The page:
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Marty Stuart makes country music

By Jeffrey B. Remz, July 2003

When an album is called "Country Music," the singer had better make good on the claim.

Marty Stuart was not exactly worried about coming through. No need to worry that Stuart was going to go soft with a pop country sound.

In fact, the Philadelphia, Miss. native is a stalwart and die hard supporter of country music as he knew it.

"Well, that's what it is," says Stuart, 45, in a phone interview from Nashville when asked why he called his new album "Country Music."

"I don't know what it is, but it seems like every time I make a record and it's probably my fault because people keep asking me 'what's this one about?' It's time to stand up for the church and say what this is. The title explains everything that the record is about."

As in the church of country music, something near and dear to Stuart's heart.

"I think it's like a soldier in the army. You surrender your suit for a sabbatical. I think right now country music needs all the true soldiers it can get."

"I must be becoming an old curmudgeon. I think it's also okay to stand up for what you believe in. Regardless if somebody believes in the country disco movement, they should absolutely stand by their convictions and stand up."

But that's not, of course, where Stuart is coming from. No, he's a dyed-in-the-wool honky tonker with traditional country music on his mind.

"This is a place that I feel great right now," Stuart says of the music on "Country Music."

This is an album where Stuart pays ode to stars of yesteryear, starting off with his version of "A Satisfied Mind," a hit for Porter Wagoner in 1955 and putting his own twist on the semi-spoken word "Tip Your Hat," paying homage to folks like Merle and Hank and Willie where Stuart sings, "Tip your hat to the teacher."

In fact, the Hag even sings with Stuart on "Farmer's Blues," a song written with his wife, Connie Smith.

Stuart hasn't been heard from too much in the past four years. His last album was "The Pilgrim," a rarity for country, a concept album. The premise was a love story involving a strange guy in his hometown who marries above him and later commits suicide when she has an affair.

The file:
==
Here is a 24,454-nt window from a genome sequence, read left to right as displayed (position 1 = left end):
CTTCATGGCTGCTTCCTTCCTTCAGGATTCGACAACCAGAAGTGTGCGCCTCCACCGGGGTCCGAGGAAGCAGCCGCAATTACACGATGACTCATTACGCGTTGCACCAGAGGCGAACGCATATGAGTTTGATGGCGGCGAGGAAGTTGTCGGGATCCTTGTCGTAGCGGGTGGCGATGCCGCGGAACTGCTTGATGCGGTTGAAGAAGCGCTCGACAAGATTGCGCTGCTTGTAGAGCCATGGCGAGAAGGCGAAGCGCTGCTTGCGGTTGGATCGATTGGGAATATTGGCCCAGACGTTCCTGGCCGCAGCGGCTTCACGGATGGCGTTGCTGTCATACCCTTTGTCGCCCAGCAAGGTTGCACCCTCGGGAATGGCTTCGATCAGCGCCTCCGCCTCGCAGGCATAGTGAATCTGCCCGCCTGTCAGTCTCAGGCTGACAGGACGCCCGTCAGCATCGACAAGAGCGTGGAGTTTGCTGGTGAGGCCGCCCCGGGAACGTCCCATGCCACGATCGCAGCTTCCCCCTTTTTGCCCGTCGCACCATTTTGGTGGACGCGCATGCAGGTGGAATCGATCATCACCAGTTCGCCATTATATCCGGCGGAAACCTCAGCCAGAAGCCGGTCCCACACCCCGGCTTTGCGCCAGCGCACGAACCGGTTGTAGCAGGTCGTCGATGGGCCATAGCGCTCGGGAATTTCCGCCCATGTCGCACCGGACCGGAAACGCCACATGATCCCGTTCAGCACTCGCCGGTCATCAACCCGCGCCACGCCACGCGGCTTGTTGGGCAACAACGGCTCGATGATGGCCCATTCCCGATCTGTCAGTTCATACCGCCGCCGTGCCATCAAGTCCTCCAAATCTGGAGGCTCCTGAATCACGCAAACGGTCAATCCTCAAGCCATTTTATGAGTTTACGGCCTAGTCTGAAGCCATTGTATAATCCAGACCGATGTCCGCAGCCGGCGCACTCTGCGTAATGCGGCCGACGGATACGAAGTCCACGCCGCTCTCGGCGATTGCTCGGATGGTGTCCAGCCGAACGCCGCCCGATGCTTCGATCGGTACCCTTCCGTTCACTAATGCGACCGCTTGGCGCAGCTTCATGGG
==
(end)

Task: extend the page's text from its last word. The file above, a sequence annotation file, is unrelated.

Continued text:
The album was not typical country fare, at least for the end of the 20th century.

While receiving great reviews, that did little to bolster album sales.

"I was absolutely disappointed," says Stuart. "I was devastated. When any artist pours out their heart and soul and really gives the audience a truthful offering, and it's not accepted for whatever reason, it hurts."

"But it's not something that took me by surprise," says Stuart, adding he knew very well it was far different than most all of the music being made then.

He also says he did not benefit from MCA Records, his label at the time.

"I didn't have that (record label) support," he says. "I had a one record deal. I wanted to go out on my own terms. I wanted to walk on my own death."And that's just what happened. It was over.

Stuart ultimately feels, however, that he was on solid ground in making "The Pilgrim."

"The whole 'O Brother' phenomenon occurred, and I said it just tells me that I was at the right place without any support," says Stuart."What it does when you have that much commercial disaster, it basically puts you out of business for a year or two."

Stuart headed out west where he did film work. He scored music for the movies, "Daddy & Them," "All the Pretty Horses" and "Yellow Bird" with Faye Dunaway.

Stuart also found himself behind the control panels in producing the Johnny Cash tribute, "Kindred Spirit" and actor Billy Bob Thornton's debut disc.

It seems that Stuart's time out west helped him stick to his guns.

"One of the things that followed me home from film world (is) it's real evident to me from soundtrack work that the image and the music have to line up. During my time of reentry (into country music), during my time on the farm in Mississippi, I'd look at gardens and trees, just basically nature. Country things. Barns, silos, fields and cows, and when I'd listen to country radio, it didn't always line up with what I was seeing. I totally understand that we (have) more of the urban sounding music these days. When I listen to this record, it kind of lines up with what I feel and see."

Sensing it was time to record again, Stuart says he had several indie labels approach him, but Stuart was not ready to go that route. Once an artist has left the major label fold, it tends to very hard to mount a career in the same way with touring and distribution.

"There's always a major deal to be had around here if you have the right idea and the right songs," he says.

Stuart ended up at one of his first labels, Sony.

"We both have a chance to get it right this time," says a jocular Stuart. "We got John Grady in control (at Sony). He's totally about the music. He's the freshest breath of air this town has seen in years."

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